Criticizing Modern Monetary Theory, you wrote that “it is not enough for a government to ensure that it can afford to make its interest payments; it also must show that it and its successors can repay the principal,”
I am not sure we need to keep sending checks to households that have not been hurt by the pandemic. Given the quantum of pent-up savings, I agree with Larry Summers that additional untargeted transfers – which add to the public debt – are unlikely to be useful.
PS: At a 2005 gathering of leading economists in Jackson Hole, Wyoming, you warned that unsustainable banking practices and risky financial instruments could lead to economic collapse. With your audience’s mood buoyed by rising property prices, your paper was met with a chilly reception. But, less than three years later, your warnings proved prescient. Have economists’ risk perceptions improved since then? What actions could improve them further?
RGR: Much like generals, we economists learn how to fight the last war. Then we apply those lessons in the next war – sometimes inappropriately. Today, we have a better handle on risk-taking by banks than we did in 2005. But the risks have now moved elsewhere, not least because we have taken action to limit those related to banking. After the COVID-19 crisis, we will need to examine policies that lead to increased leverage, especially in, and by, entities outside the formal banking system.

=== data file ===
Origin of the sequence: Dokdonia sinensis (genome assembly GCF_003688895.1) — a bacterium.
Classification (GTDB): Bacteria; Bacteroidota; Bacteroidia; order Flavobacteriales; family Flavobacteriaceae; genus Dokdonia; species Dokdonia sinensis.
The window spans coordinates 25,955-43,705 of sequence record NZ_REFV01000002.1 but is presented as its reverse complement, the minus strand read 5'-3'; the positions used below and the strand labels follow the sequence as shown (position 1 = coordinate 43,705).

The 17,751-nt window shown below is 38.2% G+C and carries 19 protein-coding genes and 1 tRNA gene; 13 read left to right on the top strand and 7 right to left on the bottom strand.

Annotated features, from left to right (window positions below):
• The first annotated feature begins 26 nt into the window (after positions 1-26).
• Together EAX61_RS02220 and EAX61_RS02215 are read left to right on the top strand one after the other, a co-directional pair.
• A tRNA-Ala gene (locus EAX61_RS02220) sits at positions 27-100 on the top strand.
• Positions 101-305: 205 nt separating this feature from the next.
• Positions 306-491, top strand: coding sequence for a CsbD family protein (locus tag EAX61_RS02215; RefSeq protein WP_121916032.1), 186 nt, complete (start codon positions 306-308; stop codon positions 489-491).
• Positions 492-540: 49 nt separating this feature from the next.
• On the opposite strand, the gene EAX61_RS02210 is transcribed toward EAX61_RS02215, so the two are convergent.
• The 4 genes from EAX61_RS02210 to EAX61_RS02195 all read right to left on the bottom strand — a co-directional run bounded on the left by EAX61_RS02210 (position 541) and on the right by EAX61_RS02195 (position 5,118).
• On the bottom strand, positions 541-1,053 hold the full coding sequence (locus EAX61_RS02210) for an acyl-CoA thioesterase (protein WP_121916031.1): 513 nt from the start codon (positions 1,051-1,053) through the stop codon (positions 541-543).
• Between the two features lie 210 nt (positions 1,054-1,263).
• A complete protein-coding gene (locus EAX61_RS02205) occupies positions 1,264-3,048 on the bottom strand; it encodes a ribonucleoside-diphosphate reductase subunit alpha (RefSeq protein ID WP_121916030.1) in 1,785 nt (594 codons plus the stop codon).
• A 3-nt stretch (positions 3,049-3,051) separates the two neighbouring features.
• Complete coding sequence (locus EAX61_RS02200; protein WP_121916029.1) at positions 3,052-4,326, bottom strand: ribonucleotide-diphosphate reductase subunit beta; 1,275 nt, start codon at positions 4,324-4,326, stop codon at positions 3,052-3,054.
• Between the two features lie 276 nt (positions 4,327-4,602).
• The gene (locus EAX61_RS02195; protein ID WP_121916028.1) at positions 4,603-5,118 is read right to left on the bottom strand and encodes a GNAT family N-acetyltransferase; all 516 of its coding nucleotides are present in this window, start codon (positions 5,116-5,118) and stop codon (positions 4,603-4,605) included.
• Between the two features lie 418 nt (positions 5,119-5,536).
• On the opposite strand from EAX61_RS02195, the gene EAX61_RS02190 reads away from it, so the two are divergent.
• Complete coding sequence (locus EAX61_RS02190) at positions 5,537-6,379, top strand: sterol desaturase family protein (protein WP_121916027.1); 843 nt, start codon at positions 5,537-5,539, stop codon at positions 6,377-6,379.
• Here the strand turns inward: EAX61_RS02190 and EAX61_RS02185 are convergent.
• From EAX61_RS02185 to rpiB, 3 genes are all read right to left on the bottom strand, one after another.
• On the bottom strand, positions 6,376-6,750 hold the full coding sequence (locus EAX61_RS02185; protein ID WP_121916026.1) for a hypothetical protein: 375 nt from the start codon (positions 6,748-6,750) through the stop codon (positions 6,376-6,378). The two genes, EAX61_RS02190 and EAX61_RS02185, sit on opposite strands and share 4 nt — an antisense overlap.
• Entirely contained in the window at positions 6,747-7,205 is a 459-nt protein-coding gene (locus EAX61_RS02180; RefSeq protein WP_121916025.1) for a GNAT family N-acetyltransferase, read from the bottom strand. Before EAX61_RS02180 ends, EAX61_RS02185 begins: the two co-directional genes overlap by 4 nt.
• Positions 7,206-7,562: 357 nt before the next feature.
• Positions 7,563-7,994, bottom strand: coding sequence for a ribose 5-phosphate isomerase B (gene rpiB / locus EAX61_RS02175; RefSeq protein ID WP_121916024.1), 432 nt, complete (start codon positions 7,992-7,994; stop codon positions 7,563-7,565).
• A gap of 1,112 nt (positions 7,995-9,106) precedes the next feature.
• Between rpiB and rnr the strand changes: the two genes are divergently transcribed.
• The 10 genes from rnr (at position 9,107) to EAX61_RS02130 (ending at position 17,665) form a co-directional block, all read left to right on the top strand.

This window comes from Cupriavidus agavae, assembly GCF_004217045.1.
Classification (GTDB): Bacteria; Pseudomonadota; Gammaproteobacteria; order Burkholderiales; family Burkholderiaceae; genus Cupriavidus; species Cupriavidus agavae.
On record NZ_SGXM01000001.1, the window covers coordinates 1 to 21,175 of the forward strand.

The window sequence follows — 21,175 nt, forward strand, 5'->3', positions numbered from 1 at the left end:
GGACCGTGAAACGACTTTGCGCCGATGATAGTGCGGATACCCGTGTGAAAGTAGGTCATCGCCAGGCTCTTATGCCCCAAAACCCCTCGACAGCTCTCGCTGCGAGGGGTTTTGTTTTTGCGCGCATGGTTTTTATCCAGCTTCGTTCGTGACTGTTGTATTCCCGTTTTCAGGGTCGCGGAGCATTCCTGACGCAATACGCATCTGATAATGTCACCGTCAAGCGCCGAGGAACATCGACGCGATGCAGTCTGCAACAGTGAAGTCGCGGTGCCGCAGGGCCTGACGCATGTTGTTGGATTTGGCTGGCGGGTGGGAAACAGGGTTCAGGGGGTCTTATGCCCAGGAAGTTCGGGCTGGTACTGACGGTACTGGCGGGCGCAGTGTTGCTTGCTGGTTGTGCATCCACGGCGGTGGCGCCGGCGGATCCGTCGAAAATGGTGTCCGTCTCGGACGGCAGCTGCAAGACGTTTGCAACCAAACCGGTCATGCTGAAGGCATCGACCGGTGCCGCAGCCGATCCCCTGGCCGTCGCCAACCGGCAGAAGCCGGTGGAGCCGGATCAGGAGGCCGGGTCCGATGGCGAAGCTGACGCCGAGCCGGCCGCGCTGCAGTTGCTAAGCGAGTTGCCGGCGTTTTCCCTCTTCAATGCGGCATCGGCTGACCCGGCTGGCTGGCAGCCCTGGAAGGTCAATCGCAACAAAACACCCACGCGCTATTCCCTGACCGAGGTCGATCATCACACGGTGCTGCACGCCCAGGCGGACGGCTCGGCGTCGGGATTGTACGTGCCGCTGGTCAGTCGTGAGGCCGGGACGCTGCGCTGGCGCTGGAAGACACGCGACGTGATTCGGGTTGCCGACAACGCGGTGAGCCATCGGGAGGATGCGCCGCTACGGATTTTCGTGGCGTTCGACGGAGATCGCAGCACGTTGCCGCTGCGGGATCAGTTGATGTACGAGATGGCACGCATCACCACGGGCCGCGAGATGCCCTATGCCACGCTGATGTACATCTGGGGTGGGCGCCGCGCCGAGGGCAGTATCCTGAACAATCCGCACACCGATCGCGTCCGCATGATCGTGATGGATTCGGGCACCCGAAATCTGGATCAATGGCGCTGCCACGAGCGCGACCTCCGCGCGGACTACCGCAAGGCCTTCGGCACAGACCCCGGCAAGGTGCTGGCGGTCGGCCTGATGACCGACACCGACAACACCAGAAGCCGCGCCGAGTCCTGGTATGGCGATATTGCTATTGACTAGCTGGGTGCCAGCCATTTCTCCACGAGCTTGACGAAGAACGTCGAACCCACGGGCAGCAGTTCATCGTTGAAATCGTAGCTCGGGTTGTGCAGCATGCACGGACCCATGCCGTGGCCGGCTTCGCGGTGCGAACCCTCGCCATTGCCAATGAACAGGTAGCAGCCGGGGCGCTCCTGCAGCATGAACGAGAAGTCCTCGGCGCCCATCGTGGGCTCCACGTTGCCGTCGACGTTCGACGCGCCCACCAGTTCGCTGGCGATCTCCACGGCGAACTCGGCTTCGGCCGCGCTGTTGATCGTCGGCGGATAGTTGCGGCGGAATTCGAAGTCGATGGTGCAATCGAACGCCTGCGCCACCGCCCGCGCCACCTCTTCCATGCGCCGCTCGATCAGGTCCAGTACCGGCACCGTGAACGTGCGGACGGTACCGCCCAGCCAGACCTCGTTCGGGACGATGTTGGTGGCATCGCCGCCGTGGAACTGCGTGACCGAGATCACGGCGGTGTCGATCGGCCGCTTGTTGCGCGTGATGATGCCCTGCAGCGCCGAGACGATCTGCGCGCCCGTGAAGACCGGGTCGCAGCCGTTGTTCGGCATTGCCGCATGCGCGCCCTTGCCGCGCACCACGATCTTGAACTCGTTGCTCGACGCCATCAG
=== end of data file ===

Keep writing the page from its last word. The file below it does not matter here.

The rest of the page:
PS: In your 2019 book, The Third Pillar: How Markets and the State Leave the Community Behind, you write that “society has to find a new equilibrium,”
Raghuram G. Rajan, a former governor of the Reserve Bank of India and a professor at the Universof Chicago Booth School of Business.
Project Syndicate 26 January 2021
Raghuram Rajan, one of the few economists to see the financial crisis coming, wins the Financial Times and Goldman Sachs Business Book of the Year award
The monetary financing advocated by MMT is just smoke and mirrors